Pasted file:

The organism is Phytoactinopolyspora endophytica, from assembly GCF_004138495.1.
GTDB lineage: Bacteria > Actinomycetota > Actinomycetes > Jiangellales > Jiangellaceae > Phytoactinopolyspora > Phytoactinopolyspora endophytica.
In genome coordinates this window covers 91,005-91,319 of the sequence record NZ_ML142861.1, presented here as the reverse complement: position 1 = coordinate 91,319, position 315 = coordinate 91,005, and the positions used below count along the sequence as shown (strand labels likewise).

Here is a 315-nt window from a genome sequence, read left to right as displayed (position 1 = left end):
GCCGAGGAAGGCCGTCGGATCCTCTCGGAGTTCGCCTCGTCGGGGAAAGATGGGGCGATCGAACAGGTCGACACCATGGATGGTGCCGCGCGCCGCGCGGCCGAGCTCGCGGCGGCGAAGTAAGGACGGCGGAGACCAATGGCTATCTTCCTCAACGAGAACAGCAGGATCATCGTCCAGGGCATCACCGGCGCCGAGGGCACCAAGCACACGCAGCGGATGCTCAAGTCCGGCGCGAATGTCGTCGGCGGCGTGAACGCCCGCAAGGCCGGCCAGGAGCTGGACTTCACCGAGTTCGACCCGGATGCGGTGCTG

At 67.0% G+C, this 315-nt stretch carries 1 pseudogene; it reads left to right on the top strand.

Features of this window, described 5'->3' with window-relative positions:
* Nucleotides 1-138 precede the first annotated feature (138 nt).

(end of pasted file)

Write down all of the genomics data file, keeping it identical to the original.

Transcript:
The organism is Phytoactinopolyspora endophytica, from assembly GCF_004138495.1.
GTDB lineage: Bacteria > Actinomycetota > Actinomycetes > Jiangellales > Jiangellaceae > Phytoactinopolyspora > Phytoactinopolyspora endophytica.
In genome coordinates this window covers 91,005-91,319 of the sequence record NZ_ML142861.1, presented here as the reverse complement: position 1 = coordinate 91,319, position 315 = coordinate 91,005, and the positions used below count along the sequence as shown (strand labels likewise).

Here is a 315-nt window from a genome sequence, read left to right as displayed (position 1 = left end):
GCCGAGGAAGGCCGTCGGATCCTCTCGGAGTTCGCCTCGTCGGGGAAAGATGGGGCGATCGAACAGGTCGACACCATGGATGGTGCCGCGCGCCGCGCGGCCGAGCTCGCGGCGGCGAAGTAAGGACGGCGGAGACCAATGGCTATCTTCCTCAACGAGAACAGCAGGATCATCGTCCAGGGCATCACCGGCGCCGAGGGCACCAAGCACACGCAGCGGATGCTCAAGTCCGGCGCGAATGTCGTCGGCGGCGTGAACGCCCGCAAGGCCGGCCAGGAGCTGGACTTCACCGAGTTCGACCCGGATGCGGTGCTG

At 67.0% G+C, this 315-nt stretch carries 1 pseudogene; it reads left to right on the top strand.

Features of this window, described 5'->3' with window-relative positions:
* Nucleotides 1-138 precede the first annotated feature (138 nt).